In Julio Chicas v. Christopher J. Cassar, et al, No. 2023 NY Slip Op 00202, Appellate Division of the Supreme Court of New York, Second Department, the plaintiff sued for malpractice claiming that the lawyer defendants failed to sue a tortfeasor. The case was dismissed at the trial level, but the plaintiff successfully appealed. The reasoning:
Here, the defendants failed to establish, prima facie, that the plaintiff had no actual or ascertainable damages. “The defendant must affirmatively demonstrate the absence of one of the elements of legal malpractice” (EDJ Realty, Inc. v Siegel, 202 AD3d 1059, 1060). The complaint alleged that the damages included the failure to pursue SUM benefits, as well as the failure to pursue recovery against the alleged tortfeasor. Since it was alleged herein, inter alia, that the defendants’ legal malpractice prevented the plaintiff from obtaining a judgment against the alleged tortfeasor, the defendants had the burden of affirmatively demonstrating that the plaintiff would not have prevailed against the alleged tortfeasor or that the alleged tortfeasor did not have personal assets such that his motorist insurance policy limit that was recovered in the amount of $50,000, was the maximum judgment that could have been obtained from him (see id. at 1060). The defendants failed to do so. Accordingly, the Supreme Court should have denied that branch of the defendants’ motion which was for summary judgment dismissing the complaint.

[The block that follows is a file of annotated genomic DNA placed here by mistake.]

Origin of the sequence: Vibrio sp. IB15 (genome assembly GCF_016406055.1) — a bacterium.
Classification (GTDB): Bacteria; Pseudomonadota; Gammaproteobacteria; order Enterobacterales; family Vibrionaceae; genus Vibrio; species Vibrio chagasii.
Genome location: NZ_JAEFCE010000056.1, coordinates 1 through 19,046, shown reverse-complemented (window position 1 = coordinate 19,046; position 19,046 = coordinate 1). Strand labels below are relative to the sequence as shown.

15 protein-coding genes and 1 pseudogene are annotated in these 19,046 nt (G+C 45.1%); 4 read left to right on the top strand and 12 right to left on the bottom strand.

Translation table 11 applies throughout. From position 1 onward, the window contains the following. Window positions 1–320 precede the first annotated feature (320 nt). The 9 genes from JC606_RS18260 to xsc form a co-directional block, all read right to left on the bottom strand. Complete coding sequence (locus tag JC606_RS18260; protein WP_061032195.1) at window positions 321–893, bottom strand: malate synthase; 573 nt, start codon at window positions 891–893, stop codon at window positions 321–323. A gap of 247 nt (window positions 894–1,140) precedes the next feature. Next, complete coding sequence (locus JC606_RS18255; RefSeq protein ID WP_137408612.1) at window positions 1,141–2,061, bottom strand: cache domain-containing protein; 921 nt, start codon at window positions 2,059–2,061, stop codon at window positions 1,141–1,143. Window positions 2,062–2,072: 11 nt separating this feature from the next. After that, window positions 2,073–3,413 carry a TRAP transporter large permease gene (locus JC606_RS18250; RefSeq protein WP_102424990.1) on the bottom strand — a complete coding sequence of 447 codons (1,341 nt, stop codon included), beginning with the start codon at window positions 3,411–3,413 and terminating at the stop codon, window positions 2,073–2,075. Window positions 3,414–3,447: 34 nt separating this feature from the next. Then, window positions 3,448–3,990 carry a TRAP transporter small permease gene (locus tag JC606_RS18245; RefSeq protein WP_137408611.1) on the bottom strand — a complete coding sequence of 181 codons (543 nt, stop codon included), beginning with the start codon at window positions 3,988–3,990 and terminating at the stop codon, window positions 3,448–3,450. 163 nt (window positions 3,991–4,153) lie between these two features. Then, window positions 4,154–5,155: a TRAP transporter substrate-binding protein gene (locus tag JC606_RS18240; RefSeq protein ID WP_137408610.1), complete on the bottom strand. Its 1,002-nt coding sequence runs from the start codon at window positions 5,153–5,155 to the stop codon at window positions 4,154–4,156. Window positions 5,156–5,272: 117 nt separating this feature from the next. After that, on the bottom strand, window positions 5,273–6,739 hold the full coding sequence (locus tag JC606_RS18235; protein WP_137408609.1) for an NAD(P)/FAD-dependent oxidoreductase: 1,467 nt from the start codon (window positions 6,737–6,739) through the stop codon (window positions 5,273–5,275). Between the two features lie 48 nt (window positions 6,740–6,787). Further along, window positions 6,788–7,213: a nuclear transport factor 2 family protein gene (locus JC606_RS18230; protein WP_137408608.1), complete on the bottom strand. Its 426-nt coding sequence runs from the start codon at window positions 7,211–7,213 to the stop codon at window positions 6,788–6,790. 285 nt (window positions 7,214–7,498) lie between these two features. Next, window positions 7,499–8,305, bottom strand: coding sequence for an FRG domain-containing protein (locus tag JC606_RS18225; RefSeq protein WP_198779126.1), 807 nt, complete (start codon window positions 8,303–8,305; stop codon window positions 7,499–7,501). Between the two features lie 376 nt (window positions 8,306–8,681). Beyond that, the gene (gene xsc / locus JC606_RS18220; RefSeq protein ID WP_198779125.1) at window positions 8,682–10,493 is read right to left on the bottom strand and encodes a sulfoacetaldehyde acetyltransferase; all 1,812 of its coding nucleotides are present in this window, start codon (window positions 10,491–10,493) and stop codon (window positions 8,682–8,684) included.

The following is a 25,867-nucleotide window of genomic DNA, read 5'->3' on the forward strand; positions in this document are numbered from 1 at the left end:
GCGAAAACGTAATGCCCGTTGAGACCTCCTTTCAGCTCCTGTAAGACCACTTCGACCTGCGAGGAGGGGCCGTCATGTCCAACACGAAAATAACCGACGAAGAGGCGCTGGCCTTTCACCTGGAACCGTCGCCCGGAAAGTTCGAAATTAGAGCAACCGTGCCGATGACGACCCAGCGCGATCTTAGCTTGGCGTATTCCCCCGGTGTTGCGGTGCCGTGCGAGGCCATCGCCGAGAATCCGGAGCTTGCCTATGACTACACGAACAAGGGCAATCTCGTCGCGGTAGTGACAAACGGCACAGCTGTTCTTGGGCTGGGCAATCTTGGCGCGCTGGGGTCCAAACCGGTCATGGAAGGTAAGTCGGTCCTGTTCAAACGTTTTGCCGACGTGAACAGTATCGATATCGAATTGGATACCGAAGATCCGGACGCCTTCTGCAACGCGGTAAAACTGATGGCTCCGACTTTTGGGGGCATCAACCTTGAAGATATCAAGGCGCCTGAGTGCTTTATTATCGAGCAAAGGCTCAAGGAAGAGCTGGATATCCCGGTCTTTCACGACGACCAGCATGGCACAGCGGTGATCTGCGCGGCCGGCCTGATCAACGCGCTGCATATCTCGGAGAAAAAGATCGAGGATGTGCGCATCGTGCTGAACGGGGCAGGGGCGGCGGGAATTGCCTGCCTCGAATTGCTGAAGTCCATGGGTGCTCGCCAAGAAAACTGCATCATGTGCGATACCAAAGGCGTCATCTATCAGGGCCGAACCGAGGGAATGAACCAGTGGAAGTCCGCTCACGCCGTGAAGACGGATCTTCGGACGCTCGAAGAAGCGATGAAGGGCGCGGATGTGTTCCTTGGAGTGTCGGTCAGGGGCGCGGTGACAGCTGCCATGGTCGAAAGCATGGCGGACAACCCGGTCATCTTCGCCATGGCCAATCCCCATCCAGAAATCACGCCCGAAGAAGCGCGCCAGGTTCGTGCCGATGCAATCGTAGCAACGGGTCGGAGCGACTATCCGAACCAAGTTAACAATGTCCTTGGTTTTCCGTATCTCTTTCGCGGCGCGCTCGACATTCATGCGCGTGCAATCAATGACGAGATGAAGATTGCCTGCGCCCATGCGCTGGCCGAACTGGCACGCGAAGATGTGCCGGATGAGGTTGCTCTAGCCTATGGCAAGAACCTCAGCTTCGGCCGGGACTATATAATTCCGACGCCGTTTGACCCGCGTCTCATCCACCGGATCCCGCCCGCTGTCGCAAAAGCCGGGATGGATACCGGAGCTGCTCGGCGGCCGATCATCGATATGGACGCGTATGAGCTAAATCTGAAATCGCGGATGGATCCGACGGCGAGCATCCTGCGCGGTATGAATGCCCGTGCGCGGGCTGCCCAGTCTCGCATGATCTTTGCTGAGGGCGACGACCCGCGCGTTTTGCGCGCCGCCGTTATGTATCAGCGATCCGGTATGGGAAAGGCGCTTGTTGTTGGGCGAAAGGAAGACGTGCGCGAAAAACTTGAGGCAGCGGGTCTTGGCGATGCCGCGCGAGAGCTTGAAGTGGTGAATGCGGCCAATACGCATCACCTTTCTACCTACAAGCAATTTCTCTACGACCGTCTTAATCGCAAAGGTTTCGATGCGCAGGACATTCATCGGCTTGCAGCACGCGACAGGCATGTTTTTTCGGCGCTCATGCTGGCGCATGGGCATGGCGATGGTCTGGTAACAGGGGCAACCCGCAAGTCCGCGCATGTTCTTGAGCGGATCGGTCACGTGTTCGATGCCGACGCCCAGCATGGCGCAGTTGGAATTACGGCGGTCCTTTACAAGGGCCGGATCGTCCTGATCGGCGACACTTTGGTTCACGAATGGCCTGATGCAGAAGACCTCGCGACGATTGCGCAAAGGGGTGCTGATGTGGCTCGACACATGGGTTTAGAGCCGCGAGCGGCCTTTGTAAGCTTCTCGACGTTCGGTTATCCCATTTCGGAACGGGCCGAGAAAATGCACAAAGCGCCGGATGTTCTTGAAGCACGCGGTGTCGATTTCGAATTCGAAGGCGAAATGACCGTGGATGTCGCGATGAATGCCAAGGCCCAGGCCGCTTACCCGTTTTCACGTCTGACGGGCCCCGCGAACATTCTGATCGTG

Comment: the court is saying there may have been a possible recovery against the tortfeasor who was not pursued. This may or may not be true. The litigation is in its early stages and we cannot predict whether or not the plaintiff can prove this claim. (If the possible tortfeasor was bankrupt or insolvent, there is no possible recovery.).